For a game as small as Kynseed, the amount of talent in the game’s developer – PixelCount Studios – is astounding. The studio is a remnant of Lionhead Studios, the infamous team behind the Fable series. Kynseed, in some ways, feels like a response to Fable’s limitless unmet promises when it released in 2004. In the run-up to that game’s release, Lionhead’s then-CEO Peter Molyneux broke the record for baseless superlatives. One of those superlatives alluded to the possibility to raise children and watch them grow up; Kynseed takes this concept and runs with it, offering a game whose potential is deceived by its cutesy aesthetic.

On paper, Kynseed is a sandbox life-sim RPG. Taking heavy inspiration from the meditative mundanity of titles such as Stardew Valley and Animal Crossing, the game entices players to lose themselves in the satisfying routines of fantasy rural life. However, Kynseed adds a mechanic that diversifies the game from its competitors: in-game, when you die, you step into the shoes of your child, and continue life as them.

Playing a game where the player controls a lineage, as opposed to an individual, is the project’s biggest appeal; despite Kynseed’s simple aesthetic, this mechanic imbues the game with an epic sense of scope. In-game, the player’s family lineage is controlled by a legendary seed called the Kynseed, which grows a literal family tree. Each generation will have to continue on the work of the generation before it, which include running a business of the player’s choice, exploring, farming land, curating social links with townsfolk, and amassing legendary artifacts.

All these strangely satisfying activities in-game is underpinned by a wider quest to discover secrets of the Kynseed and the wider world, all under a Majora’s Mask-inspired time limit system. Players must micro-manage their day-to-day activities with cultivating these secrets while ensuring the family line lives on.

The game doesn’t lack a linear story, however, despite its open feel. At least at the beginning, the title’s tutorial follows a story path. Players assume the role of an adopted boy or girl, who has to acclimatise to life on a rural farm. Players will foster their relationship with a twin sibling of the opposite gender and an adoptive father. Once the tutorial is over, the world really opens up. Despite its Early Access status, Kynseed’s open world is a marvel and one of its greatest strengths. While the time limit feature hinders how far you can really go, when the in-game day starts, players are able to do whatever they damn please.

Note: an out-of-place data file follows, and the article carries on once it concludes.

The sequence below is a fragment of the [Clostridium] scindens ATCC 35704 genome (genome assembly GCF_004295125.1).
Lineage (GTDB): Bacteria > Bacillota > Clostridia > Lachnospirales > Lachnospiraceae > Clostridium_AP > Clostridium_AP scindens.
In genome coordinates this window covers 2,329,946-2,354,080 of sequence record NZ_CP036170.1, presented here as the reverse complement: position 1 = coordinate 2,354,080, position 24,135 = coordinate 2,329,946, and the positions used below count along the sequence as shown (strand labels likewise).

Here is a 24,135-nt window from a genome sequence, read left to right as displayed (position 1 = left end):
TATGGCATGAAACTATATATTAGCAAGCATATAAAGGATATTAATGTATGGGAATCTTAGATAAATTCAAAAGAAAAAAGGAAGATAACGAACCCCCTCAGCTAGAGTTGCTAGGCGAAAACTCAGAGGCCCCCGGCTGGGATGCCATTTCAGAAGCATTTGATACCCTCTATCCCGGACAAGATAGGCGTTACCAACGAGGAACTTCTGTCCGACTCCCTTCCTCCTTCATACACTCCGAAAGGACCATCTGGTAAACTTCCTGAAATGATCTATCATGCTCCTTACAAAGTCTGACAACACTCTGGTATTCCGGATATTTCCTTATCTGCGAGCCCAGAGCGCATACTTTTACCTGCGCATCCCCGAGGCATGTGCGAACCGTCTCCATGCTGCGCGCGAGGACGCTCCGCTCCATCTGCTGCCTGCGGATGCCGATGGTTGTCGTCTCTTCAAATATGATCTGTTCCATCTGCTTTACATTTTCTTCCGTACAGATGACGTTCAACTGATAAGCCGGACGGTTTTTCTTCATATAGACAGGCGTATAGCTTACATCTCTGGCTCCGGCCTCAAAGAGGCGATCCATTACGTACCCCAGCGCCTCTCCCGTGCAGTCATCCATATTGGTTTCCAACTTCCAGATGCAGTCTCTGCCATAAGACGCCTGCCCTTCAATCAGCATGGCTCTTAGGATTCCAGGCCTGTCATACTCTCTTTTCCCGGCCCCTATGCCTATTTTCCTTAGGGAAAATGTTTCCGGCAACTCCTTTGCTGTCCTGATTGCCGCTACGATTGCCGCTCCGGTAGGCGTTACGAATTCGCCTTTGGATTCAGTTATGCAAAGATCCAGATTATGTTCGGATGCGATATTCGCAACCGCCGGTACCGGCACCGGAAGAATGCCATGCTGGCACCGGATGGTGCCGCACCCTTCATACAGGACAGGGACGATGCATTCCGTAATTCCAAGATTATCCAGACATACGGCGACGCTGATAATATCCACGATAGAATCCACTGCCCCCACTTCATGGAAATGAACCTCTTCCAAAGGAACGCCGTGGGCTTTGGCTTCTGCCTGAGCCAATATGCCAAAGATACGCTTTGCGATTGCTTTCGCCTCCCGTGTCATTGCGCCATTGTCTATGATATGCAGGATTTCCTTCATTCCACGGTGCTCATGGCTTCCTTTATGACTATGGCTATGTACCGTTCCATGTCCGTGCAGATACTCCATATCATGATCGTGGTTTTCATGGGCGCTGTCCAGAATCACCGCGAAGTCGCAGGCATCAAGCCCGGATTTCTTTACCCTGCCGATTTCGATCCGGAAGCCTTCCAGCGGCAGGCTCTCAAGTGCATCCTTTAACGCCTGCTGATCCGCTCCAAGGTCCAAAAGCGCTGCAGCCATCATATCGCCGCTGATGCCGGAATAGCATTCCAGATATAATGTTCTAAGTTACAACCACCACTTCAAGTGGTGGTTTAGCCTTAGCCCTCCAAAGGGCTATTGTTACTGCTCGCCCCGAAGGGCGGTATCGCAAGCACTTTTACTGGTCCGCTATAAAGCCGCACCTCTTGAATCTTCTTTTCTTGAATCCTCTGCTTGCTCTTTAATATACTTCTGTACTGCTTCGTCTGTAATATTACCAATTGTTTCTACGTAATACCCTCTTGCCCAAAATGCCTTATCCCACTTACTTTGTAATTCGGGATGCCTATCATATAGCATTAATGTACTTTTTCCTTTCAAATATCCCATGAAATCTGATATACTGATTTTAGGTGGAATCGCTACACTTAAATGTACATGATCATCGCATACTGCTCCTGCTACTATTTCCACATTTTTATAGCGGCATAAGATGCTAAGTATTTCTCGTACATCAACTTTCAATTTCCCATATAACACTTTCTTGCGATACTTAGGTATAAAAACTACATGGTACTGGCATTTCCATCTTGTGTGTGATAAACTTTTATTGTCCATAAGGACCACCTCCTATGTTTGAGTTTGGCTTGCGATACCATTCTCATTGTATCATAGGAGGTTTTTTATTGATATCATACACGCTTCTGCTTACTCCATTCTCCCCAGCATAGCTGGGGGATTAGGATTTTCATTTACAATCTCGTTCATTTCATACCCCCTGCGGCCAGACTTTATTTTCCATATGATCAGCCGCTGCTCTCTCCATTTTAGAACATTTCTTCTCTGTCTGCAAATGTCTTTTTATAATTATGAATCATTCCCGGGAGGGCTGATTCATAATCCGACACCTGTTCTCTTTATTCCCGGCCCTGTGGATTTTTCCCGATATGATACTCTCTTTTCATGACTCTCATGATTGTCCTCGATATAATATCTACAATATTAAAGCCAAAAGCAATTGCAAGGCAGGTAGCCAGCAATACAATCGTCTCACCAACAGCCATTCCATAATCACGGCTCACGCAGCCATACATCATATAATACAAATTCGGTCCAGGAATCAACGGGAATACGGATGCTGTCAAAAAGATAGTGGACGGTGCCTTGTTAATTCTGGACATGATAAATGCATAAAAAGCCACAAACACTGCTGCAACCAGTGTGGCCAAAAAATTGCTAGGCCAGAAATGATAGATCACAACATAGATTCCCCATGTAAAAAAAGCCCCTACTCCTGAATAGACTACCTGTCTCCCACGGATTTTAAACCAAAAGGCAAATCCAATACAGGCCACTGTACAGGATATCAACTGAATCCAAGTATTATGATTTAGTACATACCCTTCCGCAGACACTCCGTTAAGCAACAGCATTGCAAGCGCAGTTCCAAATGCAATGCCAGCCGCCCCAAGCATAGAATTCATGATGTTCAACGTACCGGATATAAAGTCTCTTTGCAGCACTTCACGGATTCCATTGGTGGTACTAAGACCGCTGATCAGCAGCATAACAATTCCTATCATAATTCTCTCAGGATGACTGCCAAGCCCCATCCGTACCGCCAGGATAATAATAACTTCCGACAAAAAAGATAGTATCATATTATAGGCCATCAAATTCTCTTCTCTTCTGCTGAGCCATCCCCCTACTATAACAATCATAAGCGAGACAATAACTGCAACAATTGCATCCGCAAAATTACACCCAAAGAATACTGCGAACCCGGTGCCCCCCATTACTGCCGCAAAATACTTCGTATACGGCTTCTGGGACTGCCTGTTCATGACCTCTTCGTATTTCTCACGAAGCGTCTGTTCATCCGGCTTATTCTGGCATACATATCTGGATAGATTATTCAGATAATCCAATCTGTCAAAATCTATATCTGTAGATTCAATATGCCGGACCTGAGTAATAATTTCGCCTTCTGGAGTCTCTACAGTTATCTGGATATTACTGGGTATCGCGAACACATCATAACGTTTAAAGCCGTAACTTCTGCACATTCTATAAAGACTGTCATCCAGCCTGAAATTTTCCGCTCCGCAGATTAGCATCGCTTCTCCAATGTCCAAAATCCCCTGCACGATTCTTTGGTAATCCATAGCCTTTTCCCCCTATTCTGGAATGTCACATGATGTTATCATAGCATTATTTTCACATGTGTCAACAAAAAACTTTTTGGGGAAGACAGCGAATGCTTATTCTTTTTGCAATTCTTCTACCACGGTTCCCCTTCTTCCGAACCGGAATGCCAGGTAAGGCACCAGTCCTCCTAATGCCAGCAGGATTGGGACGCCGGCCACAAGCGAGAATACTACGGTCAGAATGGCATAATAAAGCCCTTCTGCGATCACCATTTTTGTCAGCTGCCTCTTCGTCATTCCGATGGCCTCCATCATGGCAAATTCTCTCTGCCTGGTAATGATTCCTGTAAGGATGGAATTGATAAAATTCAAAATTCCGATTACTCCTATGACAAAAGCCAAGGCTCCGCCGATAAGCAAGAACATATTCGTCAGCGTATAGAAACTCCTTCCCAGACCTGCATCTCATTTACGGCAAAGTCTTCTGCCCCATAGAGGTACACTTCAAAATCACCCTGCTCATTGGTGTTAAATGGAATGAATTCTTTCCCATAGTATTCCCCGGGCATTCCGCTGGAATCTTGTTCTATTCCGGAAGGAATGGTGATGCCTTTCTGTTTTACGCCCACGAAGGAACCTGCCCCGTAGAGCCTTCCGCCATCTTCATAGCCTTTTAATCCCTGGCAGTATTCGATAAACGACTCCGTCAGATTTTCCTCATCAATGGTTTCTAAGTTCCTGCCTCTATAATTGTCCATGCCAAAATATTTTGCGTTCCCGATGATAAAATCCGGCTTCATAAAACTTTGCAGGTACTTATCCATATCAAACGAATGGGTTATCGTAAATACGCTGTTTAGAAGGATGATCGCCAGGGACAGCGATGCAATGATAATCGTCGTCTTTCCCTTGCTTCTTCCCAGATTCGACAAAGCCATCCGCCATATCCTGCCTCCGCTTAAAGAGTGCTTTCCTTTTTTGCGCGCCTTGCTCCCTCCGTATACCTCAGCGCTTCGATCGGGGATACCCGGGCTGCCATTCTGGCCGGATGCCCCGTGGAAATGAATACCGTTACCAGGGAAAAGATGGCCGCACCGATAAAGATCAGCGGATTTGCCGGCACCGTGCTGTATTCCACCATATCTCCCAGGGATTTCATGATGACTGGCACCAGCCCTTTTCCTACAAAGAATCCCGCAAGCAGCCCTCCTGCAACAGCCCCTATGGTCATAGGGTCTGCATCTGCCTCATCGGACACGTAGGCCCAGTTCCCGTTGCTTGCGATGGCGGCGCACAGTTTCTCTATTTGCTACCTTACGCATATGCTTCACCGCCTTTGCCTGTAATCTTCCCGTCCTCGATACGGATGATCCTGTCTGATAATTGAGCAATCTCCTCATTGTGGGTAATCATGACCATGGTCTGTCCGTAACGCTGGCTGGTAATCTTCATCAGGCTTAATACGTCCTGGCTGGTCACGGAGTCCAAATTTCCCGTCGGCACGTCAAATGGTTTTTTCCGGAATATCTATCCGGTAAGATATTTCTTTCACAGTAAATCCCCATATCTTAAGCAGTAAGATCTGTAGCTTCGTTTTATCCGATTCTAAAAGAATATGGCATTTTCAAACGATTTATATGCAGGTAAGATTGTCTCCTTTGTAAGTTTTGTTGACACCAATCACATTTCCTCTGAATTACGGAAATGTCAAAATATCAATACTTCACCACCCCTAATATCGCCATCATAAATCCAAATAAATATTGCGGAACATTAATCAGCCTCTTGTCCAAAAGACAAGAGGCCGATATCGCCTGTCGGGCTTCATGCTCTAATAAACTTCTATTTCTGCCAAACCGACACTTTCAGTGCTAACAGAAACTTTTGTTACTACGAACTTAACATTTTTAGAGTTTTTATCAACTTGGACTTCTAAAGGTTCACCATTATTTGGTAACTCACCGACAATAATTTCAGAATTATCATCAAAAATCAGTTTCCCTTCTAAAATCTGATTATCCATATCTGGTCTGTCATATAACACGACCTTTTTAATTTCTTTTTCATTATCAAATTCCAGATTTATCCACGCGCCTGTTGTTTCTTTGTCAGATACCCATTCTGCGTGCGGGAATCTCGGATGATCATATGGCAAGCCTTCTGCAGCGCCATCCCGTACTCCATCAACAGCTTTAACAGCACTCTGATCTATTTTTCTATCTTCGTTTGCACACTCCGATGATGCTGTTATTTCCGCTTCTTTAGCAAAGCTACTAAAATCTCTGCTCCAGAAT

Not to dip into the studio’s past too much, the music, aesthetic, and overall ‘feel’ of the world very much feels like Fable. The contrasts of arable farmland, dungeons, and wacky British-inspired humour gives the game a cosy, nostalgic vibe. The art direction has a lot of responsibility for this factor, with each area of the map being varied enough, yet maintaining the project’s breezy rural aestheticism.

The zany cast of game’s characters, too, complete with their likes, dislikes, fears, and foibles clutter up the towns nicely, with relationships maturing and developing in an organic fashion. Conversing with these characters, however, is scuppered by the games conversation UI, which is awkward at best. Scrolling through the menus to talk, hand over important items, or to check the time feels archaic in the worst way, which is something the developer should definitely look into streamlining.

While the NPCs could do with more dialogue, players can find many hidden texts and proverbs hidden in the world, which are usually filled with charming or hilarious observations. A lot of time has been taken in writing this optional text-based side-content, so it would be nice if the NPCs did not fall into repetition as often; while the game’s characters are filled with personality, a little more textual flavour and variation would not go amiss.

The detail put into the world building, then, should be commended, and PixelCount can only go further from here. By its own admittance, Kynseed is only “quarter-finished”, which shows in the game’s overall lack of polish. The game is very rough around the edges on times and a few interactions with characters just come across as unfinished and plain awkward.

Unlike most retro-fetishist affairs that litter Early Access, Kynseed is tasteful with its aesthetic influences as it doesn’t use them as a crutch, they are an additive to its charms. The game nails a whimsical, dreamlike atmosphere not due to its excellent design, but due to the volume of work put into the world’s machinations. The amount of intertextual references makes the world feel like a living, breathing literary field, which is a huge positive for a title this small.

Combat in the game feels rudimentary at the moment. “At the moment” is an important addition, as the title’s fighting portion is clearly a work in progress. Right now, similar to other games of its ilk, the combat is click to kill, with some RPG-lite integration via weapon variety. Enemy design is a delight so far, too, but needs a little more variation, which the game should bring on full release. The combat is, like most of the game, brimming with potential that is yet to be actualised.

The game is, however, qualified to be in Early Access, and its potential feels huge. If PixelCount can spend resources on polishing up some of the dialogue, diversifying the gameplay, and streamlining the unergonomic menus, the life-sim RPG subgenre could have a new classic. Fable fans, too, may get that game they were promised all those years ago.

Ben Newman

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